Diverse pathogenicity of Burkholderia cepacia complex strains in the Caenorhabditis elegans host model


  • Silvia T. Cardona,

    Corresponding author
    1. Departments of Microbiology and Immunlogy, Infectious Diseases Research Group, Siebens-Drake Research Institute, Dental Sciences Building, Room 3014, The University of Western Ontario, London, Ont., Canada N6A 5C1
      *Corresponding author. Tel.: +1 519 661 3433; fax: +1 519 661 3499., E-mail address: scardona@uwo.ca
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  • Julia Wopperer,

    1. Department of Microbiology, University of Zürich, Zürich, Switzerland
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  • Leo Eberl,

    1. Department of Microbiology, University of Zürich, Zürich, Switzerland
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  • Miguel A. Valvano

    1. Departments of Microbiology and Immunlogy, Infectious Diseases Research Group, Siebens-Drake Research Institute, Dental Sciences Building, Room 3014, The University of Western Ontario, London, Ont., Canada N6A 5C1
    2. Departments of Microbiology and Medicine, Infectious Diseases Research Group, Siebens-Drake Research Institute, The University of Western Ontario, London, Ont., Canada N6A 5C1
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  • Edited by C. Winstanley

*Corresponding author. Tel.: +1 519 661 3433; fax: +1 519 661 3499., E-mail address: scardona@uwo.ca


A fast screening method was developed to assess the pathogenicity of a diverse collection of environmental and clinical Burkholderia cepacia complex isolates in the nematode Caenorhabditis elegans. The method was validated by comparison with the standard slow-killing assay. We observed that the pathogenicity of B. cepacia complex isolates in C. elegans was strain-dependent but species-independent. The wide range of observed pathogenic phenotypes agrees with the high degree of phenotypic variation among species of the B. cepacia complex and suggests that the taxonomic classification of a given strain within the complex cannot predict pathogenicity.


The genus Burkholderia comprises a diverse group of Gram negative microorganisms that thrive in different ecological niches including soil, water, the rhizosphere, and humans. In particular, the Burkholderia cepacia complex consists of ten closely related species or genomovars that can be isolated from both environmental and clinical sources[1]. Usually non-pathogenic for healthy individuals, B. cepacia complex isolates cause a variety of infections in immunocompromised patients, and in patients with chronic granulomatous disease (CGD) and cystic fibrosis (CF)[1]. Two species of the B. cepacia complex, B. multivorans (formerly genomovar II) and B. cenocepacia (formerly genomovar III), account for the majority of isolates from CF patients in North America [2,3] and Europe[4]. B. cepacia complex isolates differ in utilization of carbon sources, susceptibility to antibiotics [5–7], and the presence of a pathogenicity island[8]. Also, individual differences among strains from the same species have been detected in amoeba[9], murine[10] and plant infection models[11].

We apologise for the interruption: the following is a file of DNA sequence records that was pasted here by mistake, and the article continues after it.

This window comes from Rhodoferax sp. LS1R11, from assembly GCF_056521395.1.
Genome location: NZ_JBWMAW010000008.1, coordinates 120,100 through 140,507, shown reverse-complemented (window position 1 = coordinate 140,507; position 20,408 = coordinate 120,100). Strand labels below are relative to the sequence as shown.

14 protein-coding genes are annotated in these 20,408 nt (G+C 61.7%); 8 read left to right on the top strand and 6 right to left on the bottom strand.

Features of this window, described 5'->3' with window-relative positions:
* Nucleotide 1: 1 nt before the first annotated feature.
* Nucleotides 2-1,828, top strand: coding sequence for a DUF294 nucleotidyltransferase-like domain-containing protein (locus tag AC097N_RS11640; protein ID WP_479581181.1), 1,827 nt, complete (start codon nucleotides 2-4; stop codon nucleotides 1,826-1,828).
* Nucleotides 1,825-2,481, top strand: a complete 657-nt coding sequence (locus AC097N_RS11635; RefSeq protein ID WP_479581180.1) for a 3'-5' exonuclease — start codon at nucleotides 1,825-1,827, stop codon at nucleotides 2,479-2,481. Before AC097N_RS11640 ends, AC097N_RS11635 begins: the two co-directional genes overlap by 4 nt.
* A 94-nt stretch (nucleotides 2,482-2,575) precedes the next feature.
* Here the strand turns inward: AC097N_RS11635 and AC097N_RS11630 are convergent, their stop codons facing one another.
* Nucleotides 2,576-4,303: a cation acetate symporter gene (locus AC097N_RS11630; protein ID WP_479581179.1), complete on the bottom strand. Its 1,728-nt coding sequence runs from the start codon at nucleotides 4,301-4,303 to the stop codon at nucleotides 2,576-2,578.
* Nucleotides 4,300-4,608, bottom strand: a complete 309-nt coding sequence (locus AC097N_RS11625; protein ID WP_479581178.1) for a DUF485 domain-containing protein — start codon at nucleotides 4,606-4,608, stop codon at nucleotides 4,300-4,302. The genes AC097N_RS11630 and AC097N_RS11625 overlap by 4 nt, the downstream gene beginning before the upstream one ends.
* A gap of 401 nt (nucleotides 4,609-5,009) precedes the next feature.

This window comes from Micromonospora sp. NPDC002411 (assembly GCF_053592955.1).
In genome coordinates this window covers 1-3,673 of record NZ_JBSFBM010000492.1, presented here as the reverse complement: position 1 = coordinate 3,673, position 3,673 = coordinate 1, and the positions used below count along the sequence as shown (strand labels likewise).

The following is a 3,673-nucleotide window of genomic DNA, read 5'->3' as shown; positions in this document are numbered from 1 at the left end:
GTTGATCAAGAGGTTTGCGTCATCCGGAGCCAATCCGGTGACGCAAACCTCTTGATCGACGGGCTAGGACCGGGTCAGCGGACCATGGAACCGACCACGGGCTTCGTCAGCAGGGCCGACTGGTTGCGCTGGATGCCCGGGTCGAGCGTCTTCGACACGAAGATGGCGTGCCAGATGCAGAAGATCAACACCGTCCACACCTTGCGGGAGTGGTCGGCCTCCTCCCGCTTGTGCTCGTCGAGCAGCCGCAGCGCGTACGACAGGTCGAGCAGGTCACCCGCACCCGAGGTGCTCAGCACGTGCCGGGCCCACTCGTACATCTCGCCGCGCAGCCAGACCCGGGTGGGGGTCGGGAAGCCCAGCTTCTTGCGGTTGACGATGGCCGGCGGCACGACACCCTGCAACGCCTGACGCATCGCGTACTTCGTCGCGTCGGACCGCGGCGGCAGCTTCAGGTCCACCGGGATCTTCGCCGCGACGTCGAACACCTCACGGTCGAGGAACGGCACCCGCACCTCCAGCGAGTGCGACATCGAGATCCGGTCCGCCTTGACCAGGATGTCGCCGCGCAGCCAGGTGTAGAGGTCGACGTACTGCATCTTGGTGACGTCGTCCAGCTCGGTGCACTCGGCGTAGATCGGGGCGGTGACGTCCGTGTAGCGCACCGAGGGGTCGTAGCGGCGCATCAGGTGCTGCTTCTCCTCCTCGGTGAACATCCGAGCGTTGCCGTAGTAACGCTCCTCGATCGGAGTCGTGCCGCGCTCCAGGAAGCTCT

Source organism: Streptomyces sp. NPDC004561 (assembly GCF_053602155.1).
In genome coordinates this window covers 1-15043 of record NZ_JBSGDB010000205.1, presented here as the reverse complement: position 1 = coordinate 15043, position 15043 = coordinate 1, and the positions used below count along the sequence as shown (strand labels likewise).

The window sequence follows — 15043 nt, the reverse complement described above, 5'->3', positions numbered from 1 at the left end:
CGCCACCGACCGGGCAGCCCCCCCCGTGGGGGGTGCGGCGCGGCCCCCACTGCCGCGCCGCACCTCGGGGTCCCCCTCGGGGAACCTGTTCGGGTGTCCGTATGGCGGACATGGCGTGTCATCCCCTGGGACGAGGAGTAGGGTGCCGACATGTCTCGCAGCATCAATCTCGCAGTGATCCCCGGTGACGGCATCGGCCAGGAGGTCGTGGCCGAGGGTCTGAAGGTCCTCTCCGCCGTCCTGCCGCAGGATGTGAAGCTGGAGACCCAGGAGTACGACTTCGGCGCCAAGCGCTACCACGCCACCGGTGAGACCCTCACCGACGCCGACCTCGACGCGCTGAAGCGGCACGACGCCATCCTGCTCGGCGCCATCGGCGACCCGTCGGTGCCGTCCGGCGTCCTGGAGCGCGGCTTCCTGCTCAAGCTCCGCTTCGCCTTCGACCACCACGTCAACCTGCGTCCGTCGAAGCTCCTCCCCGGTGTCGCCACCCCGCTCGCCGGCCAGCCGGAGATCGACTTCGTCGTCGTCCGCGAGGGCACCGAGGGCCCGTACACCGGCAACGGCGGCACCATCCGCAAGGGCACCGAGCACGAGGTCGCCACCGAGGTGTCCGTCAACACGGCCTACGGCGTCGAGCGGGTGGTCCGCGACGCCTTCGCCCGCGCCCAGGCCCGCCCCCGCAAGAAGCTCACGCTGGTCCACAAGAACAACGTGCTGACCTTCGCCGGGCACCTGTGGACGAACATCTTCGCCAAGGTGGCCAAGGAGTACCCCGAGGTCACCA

The nematode Caenorhabditis elegans, lacking adaptive immunity, is a useful host model for studying innate immune responses to bacterial pathogens [12,13]. This model is genetically tractable from the perspectives of both host and pathogen, and thus, serves to investigate evolutionary conserved mechanisms of microbial pathogenesis and innate immunity [14–17]. A previous study employed a small number of the B. cepacia complex strains and demonstrated that they can cause infection in C. elegans[18], and the infection-like process was characterized using the B. cenocepacia strain H111[19]. However, a systematic analysis of the pathogenic diversity within B. cepacia complex species has not been performed in this model. In this study, we have developed a rapid screening method to characterize in C. elegans the pathogenic phenotypes of a representative number of environmental and clinical B. cepacia complex isolates. We observed a wide range of pathogenic phenotypes and demonstrate that the pathogenicity of B. cepacia complex isolates in C. elegans is strain-dependent but species-independent.

2Materials and methods

2.1Bacterial and nematode strains

Caenorhabditis elegans Bristol N2 and DH26 strains were obtained from the Caenorhabditis Genetics Center, University of Minnesota, Minneapolis. A collection of B. cenocepacia K56–2 transposon mutants with survival defects in the rat lung model of infection[20] was used to develop the 48-well plate mortality assay. A subset of these mutants is listed in Table 1. Strains belonging to the B. cepacia complex are listed in Table 2. All species were represented by at least three isolates with the exception of one single strain of B. ubonensis (genomovar X). Most of the strains from the B. cepacia complex experimental strain panel [21,22] were also included in the study. When available, information on the geographic and biological sources of the isolates was included in Table 2. Most isolates were obtained from North America and Europe. A few strains were obtained from Argentina, Australia, Senegal and Vietnam.

Table 1.  Comparison between the 48-well plate mortality assay and the slow-killing assay using selected B. cenocepacia K56–2 transposon mutants
StrainKnown or putative function of the mutated genea48-Well plate mortality assay of C. elegans Bristol N2 strainSlow-killing assay of C. elegans DH26